Stamped knives are made by machine from a template cutter. They are cheaper to produce, lighter, and more flexible than forged knives. This can be an advantage in certain situations: Thinner knives are much better at slicing. Stamped knives need to be sharpened more often than forged ones, although sharpening may be a bit easier, because they don't have a bolster. The blades in cheap knives are usually stamped. Some sets contain forged knives, but one must assume that corners have been cut somewhere to keep costs low, as forging is a much more expensive process.
Handle.Ideally, the knives you buy will be "full tang," which means the metal of the blade extends into the handle (this is typical with forged blades). This mode of construction prevents bending and breakage, makes the knife easier to work with, and is likely to lengthen the lifespan of a cheap knife. Some knife handles are made of Bakelite, a hard, heat-resistant, and electrically non-conductive plastic used in a lot of kitchenware.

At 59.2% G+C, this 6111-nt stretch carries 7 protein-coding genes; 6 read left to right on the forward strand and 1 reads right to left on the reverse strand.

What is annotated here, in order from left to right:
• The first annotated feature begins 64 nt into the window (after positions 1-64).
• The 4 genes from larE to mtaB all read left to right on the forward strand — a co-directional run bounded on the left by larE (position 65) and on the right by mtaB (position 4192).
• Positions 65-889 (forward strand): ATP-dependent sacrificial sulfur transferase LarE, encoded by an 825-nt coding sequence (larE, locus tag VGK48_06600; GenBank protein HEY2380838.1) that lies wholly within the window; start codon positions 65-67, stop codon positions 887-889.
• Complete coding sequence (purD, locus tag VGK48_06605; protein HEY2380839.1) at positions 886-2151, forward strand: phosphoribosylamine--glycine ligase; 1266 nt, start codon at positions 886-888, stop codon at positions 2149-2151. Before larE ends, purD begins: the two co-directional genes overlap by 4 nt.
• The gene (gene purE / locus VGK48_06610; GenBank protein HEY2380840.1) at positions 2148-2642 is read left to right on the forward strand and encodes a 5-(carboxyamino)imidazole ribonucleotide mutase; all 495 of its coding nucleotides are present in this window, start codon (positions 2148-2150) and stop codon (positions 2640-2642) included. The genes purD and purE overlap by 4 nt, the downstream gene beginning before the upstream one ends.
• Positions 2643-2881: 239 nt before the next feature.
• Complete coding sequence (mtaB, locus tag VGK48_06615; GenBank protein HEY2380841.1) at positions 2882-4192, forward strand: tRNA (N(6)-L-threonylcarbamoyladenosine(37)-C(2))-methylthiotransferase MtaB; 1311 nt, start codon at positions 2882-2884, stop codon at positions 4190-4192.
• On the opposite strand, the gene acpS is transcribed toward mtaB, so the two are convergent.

Weight.The weight of a kitchen knife affects its feel in your hand, how you work with it, and how it performs. You'll want a heavier knife for meats and thinner, lightweight knives for slicing and chopping vegetables. Experts say metal handles make knives significantly heavier, so if you're eyeing a knife with such a handle, make sure it won't place unnecessary strain on your wrist or impair your control as you whisk the blade across the cutting board. Excessive weight is rarely a concern with cheap cutlery sets; you may have to step up a few notches in price if you're partial to knives with some heft.